Revisiting the Very First, Very Wrong Reports on Bin Laden’s Death
For all the news reports that have called out the Obama administration for revising, retreating, overhauling or otherwise “backpedaling on the narrative” of bin Laden’s death, it’s worth revisiting an earlier episode of error.
In the hour or so leading up to the president’s announcement, many news organizations and journalists, in a race to be first, advanced wildly inaccurate versions of a developing story—enough to create an alternate history of what happened.
CNN, for instance, tweeted that it had spoken with “congressional and administration officials” and been told that Osama bin Laden was “killed in Afghanistan.” This seemed to have been repeated by Wolf Blitzer on CNN’s Situation Room. It was also repeated on Twitter by former MSNBC host Keith Olbermann, who later corrected the mistake, calling it a “typographical error.”
Fox News International Correspondent Mike Tobin checked with news sources and tweeted that they were all in sync: Bin Laden was “killed a week ago,” he said, and the “delay was waiting for DNA match.”
The reported causes of the bin Laden’s death were also all over the board. CNN’s John King speculated that it was a drone.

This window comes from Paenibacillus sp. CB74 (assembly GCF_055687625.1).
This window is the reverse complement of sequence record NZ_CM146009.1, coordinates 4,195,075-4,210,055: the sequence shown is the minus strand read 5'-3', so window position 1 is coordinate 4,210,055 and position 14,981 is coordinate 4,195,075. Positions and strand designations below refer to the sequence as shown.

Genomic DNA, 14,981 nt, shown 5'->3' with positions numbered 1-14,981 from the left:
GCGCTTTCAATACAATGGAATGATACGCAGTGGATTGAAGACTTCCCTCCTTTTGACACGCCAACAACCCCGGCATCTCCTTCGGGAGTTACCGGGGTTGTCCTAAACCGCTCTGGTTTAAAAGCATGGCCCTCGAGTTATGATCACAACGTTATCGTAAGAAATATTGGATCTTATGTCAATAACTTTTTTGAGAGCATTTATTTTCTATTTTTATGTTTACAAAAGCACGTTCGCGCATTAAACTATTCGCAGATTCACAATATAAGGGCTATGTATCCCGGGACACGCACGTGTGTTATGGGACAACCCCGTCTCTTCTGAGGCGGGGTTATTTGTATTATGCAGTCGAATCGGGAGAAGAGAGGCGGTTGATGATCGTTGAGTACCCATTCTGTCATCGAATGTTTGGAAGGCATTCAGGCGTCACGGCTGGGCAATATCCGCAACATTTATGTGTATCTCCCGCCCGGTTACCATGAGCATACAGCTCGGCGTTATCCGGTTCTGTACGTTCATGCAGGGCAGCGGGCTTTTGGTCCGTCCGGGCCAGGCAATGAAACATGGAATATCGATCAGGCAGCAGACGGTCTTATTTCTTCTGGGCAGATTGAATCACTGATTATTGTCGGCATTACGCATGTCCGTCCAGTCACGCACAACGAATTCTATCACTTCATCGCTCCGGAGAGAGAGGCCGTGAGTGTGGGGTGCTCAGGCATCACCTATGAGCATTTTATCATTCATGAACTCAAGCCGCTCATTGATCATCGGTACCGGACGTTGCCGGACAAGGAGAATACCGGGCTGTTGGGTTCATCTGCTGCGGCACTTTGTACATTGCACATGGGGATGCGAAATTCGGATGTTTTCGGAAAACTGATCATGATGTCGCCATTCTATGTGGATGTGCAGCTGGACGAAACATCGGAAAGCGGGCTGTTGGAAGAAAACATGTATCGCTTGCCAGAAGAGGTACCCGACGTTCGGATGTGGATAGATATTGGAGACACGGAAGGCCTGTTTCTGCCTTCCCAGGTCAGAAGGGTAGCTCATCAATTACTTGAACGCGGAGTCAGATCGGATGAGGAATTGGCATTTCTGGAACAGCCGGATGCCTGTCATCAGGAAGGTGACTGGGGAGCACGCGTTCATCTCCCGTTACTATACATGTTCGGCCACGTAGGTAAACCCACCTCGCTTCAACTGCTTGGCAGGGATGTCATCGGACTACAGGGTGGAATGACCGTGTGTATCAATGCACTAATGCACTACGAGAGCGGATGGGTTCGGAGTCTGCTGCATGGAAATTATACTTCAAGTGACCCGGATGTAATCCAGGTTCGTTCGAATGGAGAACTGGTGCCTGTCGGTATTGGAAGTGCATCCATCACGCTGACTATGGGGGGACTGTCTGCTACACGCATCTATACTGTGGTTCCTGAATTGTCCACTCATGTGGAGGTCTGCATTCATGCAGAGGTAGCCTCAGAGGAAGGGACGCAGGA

ABC more than speculated—it initially attributed the reporting to its own investigative correspondent: “Bin Laden killed in the drone strike last week that killed more than 20 people, he was among them, @BrianRoss reports.” Its senior foreign correspondent tweeted the same news and later corrected.
That’s just to name a few. Chime in below with any we missed.
Our Hottest Stories
- Big Investors Push for Auditors to Sign Financial Statements
- What to Look For In Dueling Autopsies of Michael Brown
- The Best Reporting on Federal Push to Militarize Local Police
- New York City Will Pay $10 Million to Settle Wrongful Conviction Case
- Q&A: The Hidden Costs of Tobacco Debt
- In California, Some Efforts to Toughen Oversight of Assisted Living Falter
- More Data to Be Withheld from Database of Physician Payments